Why superyacht Grace E’s beauty goes further than skin deep
ubtlety may not be the first word that springs to mind when it comes to superyachts. And while it’s admittedly not a notion that could be applied to Grace E’s size (a hulking 73 metres), this exquisite Italian-built vessel possesses a gentility quite unlike her contemporary counterparts. With smooth serene spaces, simple art pieces and a neutral palette, she’s a paragon of decorum; distinctly wellmannered in a watery world of excess, one-upmanship and ostentation. Timeless lines and a casual chic interior give her a refreshingly approachable ambience, but Grace E’s smart design extends beyond aesthetics and into a winning combination of both beauty and brains. Where her peers buoyantly deliver a
one-fingered salute to the environment and merrily go about their gas-gobbling, coral reef-walloping way, Grace E is equipped with a fistful of features specifically designed to keep her carbon footprint in check. Green sensitivities were at the forefront of the owners’ stipulations when designing this most 21st century yacht. First and foremost, she had to be energy efficient which meant the hull underwent repeated testing to reduce resistance (or drag). Grace E cruises economically between 10 and 15 knots with a top speed of 16.5 knots (19mph). This allows her to cruise for several months before her 188,000-litre fuel tanks need a top-up. She also has a dynamic positioning system enabling her to stay in place without dropping anchor. That’s good news for the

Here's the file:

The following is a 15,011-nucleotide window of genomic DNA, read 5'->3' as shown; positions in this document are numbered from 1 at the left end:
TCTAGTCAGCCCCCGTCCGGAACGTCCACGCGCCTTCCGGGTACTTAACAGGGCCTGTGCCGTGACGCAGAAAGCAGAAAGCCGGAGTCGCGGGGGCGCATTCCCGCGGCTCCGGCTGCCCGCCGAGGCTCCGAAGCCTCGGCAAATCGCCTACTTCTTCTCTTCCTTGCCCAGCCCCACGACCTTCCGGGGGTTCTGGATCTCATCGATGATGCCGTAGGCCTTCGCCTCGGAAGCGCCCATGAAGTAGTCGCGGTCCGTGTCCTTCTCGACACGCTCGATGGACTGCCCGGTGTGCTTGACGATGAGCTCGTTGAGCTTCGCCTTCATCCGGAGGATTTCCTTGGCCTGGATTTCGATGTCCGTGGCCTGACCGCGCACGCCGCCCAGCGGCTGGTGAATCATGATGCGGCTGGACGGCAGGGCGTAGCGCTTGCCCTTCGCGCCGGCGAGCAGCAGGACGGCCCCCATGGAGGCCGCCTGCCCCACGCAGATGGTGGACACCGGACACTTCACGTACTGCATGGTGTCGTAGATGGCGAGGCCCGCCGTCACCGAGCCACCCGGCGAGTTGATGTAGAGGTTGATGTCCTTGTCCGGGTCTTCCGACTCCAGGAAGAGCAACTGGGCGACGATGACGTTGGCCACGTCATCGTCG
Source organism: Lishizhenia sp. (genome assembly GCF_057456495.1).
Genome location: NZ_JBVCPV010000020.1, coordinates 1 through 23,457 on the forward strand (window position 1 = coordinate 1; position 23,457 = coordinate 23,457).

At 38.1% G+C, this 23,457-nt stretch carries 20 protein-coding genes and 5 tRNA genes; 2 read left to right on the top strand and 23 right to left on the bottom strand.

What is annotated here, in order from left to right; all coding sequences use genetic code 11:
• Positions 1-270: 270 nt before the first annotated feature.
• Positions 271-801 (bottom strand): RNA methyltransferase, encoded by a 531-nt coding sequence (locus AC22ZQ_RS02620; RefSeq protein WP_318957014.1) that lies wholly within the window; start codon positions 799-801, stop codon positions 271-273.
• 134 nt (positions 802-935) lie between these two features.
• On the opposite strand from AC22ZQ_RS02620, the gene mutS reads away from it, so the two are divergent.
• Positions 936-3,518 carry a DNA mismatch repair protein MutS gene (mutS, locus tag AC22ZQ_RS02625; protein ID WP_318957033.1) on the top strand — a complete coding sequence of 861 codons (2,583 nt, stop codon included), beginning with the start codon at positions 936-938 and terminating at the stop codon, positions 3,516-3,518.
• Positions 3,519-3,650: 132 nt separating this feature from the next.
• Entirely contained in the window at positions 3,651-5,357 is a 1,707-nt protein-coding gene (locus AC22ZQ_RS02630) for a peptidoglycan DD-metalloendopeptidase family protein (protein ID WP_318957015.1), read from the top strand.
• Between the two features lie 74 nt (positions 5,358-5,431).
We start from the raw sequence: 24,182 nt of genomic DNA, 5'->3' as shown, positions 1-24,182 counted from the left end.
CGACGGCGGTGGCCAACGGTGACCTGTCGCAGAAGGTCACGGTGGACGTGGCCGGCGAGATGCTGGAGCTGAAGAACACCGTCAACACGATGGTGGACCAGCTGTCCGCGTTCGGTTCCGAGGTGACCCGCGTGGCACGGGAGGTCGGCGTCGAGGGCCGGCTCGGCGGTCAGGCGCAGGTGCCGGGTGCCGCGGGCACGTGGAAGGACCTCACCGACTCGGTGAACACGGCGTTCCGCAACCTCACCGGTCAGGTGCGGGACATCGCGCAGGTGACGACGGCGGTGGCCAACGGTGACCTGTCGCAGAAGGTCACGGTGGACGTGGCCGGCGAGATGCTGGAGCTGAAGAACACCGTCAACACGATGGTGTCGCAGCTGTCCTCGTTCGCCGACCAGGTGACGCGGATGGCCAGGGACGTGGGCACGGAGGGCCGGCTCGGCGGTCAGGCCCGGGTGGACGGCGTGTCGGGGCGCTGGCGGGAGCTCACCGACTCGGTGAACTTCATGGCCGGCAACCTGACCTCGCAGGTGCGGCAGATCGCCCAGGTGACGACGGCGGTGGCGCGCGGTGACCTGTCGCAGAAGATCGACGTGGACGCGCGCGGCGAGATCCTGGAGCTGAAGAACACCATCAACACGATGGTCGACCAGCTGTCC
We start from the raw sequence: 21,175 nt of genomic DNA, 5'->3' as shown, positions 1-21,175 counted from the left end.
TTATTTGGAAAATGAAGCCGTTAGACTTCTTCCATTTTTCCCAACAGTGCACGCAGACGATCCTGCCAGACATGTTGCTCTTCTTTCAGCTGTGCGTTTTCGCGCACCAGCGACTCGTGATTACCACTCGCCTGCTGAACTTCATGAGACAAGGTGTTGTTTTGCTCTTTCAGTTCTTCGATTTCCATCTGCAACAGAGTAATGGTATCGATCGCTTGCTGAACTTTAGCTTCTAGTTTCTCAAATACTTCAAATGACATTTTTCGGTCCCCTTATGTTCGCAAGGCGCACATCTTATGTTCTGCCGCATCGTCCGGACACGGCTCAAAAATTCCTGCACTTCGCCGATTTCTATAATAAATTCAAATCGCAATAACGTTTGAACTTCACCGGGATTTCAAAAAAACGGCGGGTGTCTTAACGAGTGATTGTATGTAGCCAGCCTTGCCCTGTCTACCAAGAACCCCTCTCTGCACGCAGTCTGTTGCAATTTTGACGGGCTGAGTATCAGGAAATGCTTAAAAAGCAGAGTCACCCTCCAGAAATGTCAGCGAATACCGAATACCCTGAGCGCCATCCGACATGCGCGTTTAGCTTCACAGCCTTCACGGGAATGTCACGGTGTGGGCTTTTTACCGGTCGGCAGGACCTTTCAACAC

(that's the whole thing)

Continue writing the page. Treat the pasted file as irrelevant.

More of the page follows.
fragile reefs of the Caribbean where she has spent much of her time since her 2014 debut which included an appearance at the Antigua Yacht Charter Show. Other eco-friendly nods include systems to mitigate exhaust fumes along with those for garbage management and storage. “Our intention was to be able to go to any area in the world and retain everything on board in the event of a lack of [disposal] facilities ashore,” captain Eddie Cooney told Boat magazine.